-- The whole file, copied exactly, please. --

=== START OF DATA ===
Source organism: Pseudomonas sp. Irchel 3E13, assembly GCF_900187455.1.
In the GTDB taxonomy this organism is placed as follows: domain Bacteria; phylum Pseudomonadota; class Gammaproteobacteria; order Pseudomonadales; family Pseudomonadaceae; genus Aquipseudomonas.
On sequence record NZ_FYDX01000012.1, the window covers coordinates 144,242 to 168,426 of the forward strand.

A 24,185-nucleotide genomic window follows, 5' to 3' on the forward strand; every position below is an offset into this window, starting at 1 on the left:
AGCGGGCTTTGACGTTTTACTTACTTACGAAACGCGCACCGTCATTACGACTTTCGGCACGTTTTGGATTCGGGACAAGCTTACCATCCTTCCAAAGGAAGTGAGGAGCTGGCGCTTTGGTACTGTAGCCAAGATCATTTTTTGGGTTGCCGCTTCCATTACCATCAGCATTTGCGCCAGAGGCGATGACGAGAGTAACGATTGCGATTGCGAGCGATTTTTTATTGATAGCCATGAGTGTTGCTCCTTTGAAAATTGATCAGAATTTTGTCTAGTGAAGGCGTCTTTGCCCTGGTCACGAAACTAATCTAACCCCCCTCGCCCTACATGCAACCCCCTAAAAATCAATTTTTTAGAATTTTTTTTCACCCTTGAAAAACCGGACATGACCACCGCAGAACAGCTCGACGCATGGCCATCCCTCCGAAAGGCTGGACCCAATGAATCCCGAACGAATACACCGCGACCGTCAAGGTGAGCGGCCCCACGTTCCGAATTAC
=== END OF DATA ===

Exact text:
Source organism: Pseudomonas sp. Irchel 3E13, assembly GCF_900187455.1.
In the GTDB taxonomy this organism is placed as follows: domain Bacteria; phylum Pseudomonadota; class Gammaproteobacteria; order Pseudomonadales; family Pseudomonadaceae; genus Aquipseudomonas.
On sequence record NZ_FYDX01000012.1, the window covers coordinates 144,242 to 168,426 of the forward strand.

A 24,185-nucleotide genomic window follows, 5' to 3' on the forward strand; every position below is an offset into this window, starting at 1 on the left:
AGCGGGCTTTGACGTTTTACTTACTTACGAAACGCGCACCGTCATTACGACTTTCGGCACGTTTTGGATTCGGGACAAGCTTACCATCCTTCCAAAGGAAGTGAGGAGCTGGCGCTTTGGTACTGTAGCCAAGATCATTTTTTGGGTTGCCGCTTCCATTACCATCAGCATTTGCGCCAGAGGCGATGACGAGAGTAACGATTGCGATTGCGAGCGATTTTTTATTGATAGCCATGAGTGTTGCTCCTTTGAAAATTGATCAGAATTTTGTCTAGTGAAGGCGTCTTTGCCCTGGTCACGAAACTAATCTAACCCCCCTCGCCCTACATGCAACCCCCTAAAAATCAATTTTTTAGAATTTTTTTTCACCCTTGAAAAACCGGACATGACCACCGCAGAACAGCTCGACGCATGGCCATCCCTCCGAAAGGCTGGACCCAATGAATCCCGAACGAATACACCGCGACCGTCAAGGTGAGCGGCCCCACGTTCCGAATTAC